RAF Lockheed C-130 Hercules transport planes

Image copyright MOD
Image caption RAF Hercules have been carrying out aid drops
  • Hercules C-130J C4/C5
  • Crew: Three
  • Speed: 590km/h
  • Max range: 6,500km
  • Capable of carrying up to 128 passengers or 20 tonnes of freight on pallets, or vehicles. Equipped with radar warning kit and missile approach warning system.
  • Source: RAF

RAF Lockheed C-130 Hercules transport planes - based at Brize Norton in Oxfordshire - were originally sent to Iraq to drop emergency supplies, including water, food and solar lanterns, to civilians left stranded by the conflict.

But they have also been providing support to British military training teams helping to train Iraqi and Kurdish forces in the region.


Voyager tanker

Image copyright Reuters
  • Crew: 2 pilots, one mission systems operator, eight cabin crew
  • Maximum range: 5,200 miles fully loaded
  • Wingspan: 60.3m/198feet
  • Fuel transfer rate: Up to 1,800 KGS per minute

The Voyager is used for air-to-air refuelling, as well as air transport. It can carry up to 291 personnel, as well as cargo. A single aircraft is capable of refuelling four Tornados and still carry 11,000lb (5,000kg) of freight on a trip across the Atlantic.

It is based on the design of a modern Airbus A330 and can also be adapted to carry up to 40 stretchers and three critical care patients.


US AIRCRAFT

F-22 Raptor

Image copyright Reuters
  • Crew: 1
  • Speed: Mach 2
  • Weapons: Air-to-air and air-to-ground missiles

This stealth fighter jet flew its first combat mission against IS in Syria. It carries air-to-ground missiles and guided bombs, capable of hitting precise targets, as well as air-to-air missiles and radar-evading stealth equipment.

It entered active service in 2007, but due to technical problems has not flown any previous combat missions.

The F-22 can operate at high altitudes and is also capable of sustained supersonic flight without using fuel-hungry afterburners.

It is likely the Raptors were used to enter Syrian airspace undetected and send back information about the targets to the ships in The Gulf and Red Sea.

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Media captionThe BBC explains what the F-22 is capable of - in 60 seconds

F-18 Hornet

Image copyright AFP
  • F/A-18F Super Hornet
  • Crew: 1/2
  • Max Speed: Mach 1.8
  • Weapons: Vulcan cannon. Sniper pod. Four AIM-9M Sidewinders - supersonic, heat-seeking air-to-air missiles
  • Source: Boeing

The US F-18 Hornet, is a multi-role combat aircraft, used for battlefield surveillance and strikes. They have been based on a US aircraft carrier in the Gulf.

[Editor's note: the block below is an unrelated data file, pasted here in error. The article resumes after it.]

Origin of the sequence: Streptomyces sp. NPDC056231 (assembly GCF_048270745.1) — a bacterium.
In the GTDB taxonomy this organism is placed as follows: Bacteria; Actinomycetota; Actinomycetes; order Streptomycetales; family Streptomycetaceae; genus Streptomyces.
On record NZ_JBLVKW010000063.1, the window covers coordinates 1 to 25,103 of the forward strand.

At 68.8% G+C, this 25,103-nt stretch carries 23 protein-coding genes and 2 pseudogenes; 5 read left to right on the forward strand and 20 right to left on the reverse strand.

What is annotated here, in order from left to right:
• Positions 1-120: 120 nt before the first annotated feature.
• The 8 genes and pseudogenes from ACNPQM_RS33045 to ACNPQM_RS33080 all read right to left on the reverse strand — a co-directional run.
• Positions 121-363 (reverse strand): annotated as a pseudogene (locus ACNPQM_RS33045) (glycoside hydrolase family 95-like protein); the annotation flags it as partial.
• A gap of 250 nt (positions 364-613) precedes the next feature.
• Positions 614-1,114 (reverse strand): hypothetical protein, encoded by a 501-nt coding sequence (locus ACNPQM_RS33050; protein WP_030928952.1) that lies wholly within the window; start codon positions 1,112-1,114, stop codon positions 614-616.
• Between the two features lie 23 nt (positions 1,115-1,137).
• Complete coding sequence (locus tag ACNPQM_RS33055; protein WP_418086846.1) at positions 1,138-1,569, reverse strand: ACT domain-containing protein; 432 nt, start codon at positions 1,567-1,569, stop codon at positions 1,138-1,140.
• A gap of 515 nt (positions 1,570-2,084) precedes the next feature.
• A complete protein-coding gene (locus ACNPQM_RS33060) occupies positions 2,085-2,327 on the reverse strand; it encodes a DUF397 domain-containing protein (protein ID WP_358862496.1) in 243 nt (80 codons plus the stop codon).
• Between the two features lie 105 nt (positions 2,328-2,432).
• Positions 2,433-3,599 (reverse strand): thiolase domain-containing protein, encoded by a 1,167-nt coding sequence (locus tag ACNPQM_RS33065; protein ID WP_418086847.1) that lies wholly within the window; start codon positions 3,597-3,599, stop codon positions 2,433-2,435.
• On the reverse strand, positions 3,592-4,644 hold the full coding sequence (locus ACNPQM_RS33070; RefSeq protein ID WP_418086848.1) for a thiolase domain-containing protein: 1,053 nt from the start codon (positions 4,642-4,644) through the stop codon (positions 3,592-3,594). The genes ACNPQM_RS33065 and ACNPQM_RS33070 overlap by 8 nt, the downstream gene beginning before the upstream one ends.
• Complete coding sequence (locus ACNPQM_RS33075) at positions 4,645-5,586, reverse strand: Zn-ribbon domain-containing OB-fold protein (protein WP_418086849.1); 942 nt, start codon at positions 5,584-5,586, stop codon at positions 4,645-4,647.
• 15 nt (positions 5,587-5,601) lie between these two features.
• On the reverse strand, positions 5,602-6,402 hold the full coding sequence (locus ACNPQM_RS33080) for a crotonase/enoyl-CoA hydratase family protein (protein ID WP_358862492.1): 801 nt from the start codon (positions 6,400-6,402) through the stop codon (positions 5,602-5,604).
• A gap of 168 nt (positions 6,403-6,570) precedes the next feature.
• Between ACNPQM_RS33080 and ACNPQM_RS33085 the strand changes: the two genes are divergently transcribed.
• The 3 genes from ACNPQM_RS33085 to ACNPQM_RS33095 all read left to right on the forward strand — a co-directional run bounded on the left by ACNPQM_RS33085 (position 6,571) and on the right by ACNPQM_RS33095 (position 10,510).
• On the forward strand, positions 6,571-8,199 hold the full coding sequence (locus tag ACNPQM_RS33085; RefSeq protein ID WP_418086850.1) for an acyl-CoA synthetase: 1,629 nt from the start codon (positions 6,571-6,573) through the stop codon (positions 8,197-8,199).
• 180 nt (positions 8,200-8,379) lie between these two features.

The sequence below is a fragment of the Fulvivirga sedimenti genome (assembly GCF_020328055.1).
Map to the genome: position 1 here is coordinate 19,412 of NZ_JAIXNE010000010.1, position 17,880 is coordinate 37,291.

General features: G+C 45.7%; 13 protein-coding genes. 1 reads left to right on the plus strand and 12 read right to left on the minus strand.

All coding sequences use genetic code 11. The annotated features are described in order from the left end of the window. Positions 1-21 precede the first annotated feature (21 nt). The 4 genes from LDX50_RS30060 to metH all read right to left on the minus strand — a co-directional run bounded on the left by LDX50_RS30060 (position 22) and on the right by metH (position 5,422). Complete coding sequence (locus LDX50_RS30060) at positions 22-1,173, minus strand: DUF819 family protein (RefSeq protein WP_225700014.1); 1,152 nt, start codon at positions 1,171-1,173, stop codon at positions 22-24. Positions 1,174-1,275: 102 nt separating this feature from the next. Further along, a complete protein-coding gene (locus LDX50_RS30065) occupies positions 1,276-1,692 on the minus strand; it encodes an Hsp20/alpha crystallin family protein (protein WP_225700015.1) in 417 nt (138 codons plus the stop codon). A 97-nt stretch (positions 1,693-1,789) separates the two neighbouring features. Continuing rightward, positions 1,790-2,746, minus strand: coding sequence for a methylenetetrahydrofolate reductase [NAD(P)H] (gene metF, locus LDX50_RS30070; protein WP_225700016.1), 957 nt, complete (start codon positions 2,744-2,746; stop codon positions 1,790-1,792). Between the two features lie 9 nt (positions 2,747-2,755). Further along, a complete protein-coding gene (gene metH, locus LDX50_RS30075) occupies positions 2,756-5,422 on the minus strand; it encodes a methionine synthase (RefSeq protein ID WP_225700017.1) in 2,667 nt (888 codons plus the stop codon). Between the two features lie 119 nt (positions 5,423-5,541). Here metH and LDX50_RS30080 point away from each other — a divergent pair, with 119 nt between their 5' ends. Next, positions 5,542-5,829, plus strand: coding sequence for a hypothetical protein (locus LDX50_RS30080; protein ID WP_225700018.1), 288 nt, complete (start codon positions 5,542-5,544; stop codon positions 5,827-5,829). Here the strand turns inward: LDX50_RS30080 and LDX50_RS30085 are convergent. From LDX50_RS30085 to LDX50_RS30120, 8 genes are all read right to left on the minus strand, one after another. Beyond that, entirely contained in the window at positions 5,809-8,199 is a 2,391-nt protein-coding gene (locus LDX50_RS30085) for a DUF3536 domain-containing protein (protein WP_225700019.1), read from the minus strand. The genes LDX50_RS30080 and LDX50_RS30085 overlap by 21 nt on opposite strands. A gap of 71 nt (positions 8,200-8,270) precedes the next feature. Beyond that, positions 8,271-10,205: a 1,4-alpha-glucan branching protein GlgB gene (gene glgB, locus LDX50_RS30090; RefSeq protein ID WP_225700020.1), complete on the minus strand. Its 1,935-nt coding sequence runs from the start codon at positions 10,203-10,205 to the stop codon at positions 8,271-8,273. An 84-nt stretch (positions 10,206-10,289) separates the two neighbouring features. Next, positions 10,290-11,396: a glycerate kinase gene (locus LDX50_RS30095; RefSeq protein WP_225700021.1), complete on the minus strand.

In October 2015 the USS Theodore Roosevelt left the region and will be replaced the the USS Harry Truman. The Truman will be accompanied by its carrier strike group, which includes three Arleigh-Burke class destroyers and a cruiser.

In the meantime, US aircraft have been flying out of Incirlik airbase in Turkey and other airbases in the region.

The aircraft is equipped with a sophisticated radar system that can track targets in all weather and from great distances. The Advanced Targeting Forward Looking Infrared (ATFLIR) pod can locate targets by day or night, at ranges greater than 40 miles (65km) and from an altitude of 50,000ft (15,240m).

The newly acquired Joint Helmet Mounted Cueing System (JHMCS) allows the pilot to effectively designate targets in any direction.

The Royal Australian Air Force has also deployed F-18 Super Hornets to the Middle East to support the air strikes, along with refuelling tanker and airborne early warning aircraft.


F-16 Fighting Falcon

Image copyright Getty Images
  • F-16
  • Crew: 1-2
  • Speed: Mach 2
  • Weapons: Air-to-air and air-to-ground missiles, 20mm cannon

The F-16 Fighting Falcon is a compact, multi-role fighter. It's extremely manoeuvrable, can locate targets in all weather conditions and can fly long distances without refuelling.

F-16s were used in Operation Desert Storm in 1991 and later in Operation Iraqi Freedom and in 2011 in the intervention in Libya.

As well as the US, a number of coalition countries have also sent F-16s. Washington has also agreed to sell 36 F16s to the Iraqis to help them combat IS. The first four jets arrived in July.

EA-18G Growler

Image copyright US Navy
  • EA-18G Growler
  • Crew: 2
  • Max speed: 1.8 Mach
  • Weapons: AIM-120 air-to-air missiles. Electronic Attack Unit and jamming equipment

The Growler is a high tech version of the F-18 Super Hornet.

It can counter enemy air defences using jamming techniques. The Growler can also be effective as an escort for other attack aircraft.

The aircraft can operate from land or aircraft carriers.


F-15E Strike Eagle

Image copyright USAF
  • F-15E Strike Eagle
  • Crew: 2
  • Speed: Mach 2.5
  • Weapons: Air-to-ground ordnance includes precision guided munitions and a variety of missiles and bombs. Air-to-air weaponry includes cannon and eight medium and short-range missiles.
  • Source: Boeing

The F-15E Strike Eagle can perform air-to-air and air-to-ground missions.

The aircraft - used in the strikes against IS - can fly at low altitude, day or night, and in all weather.

The jets are based at al-Udeid in Qatar - along with the US B-1B bombers.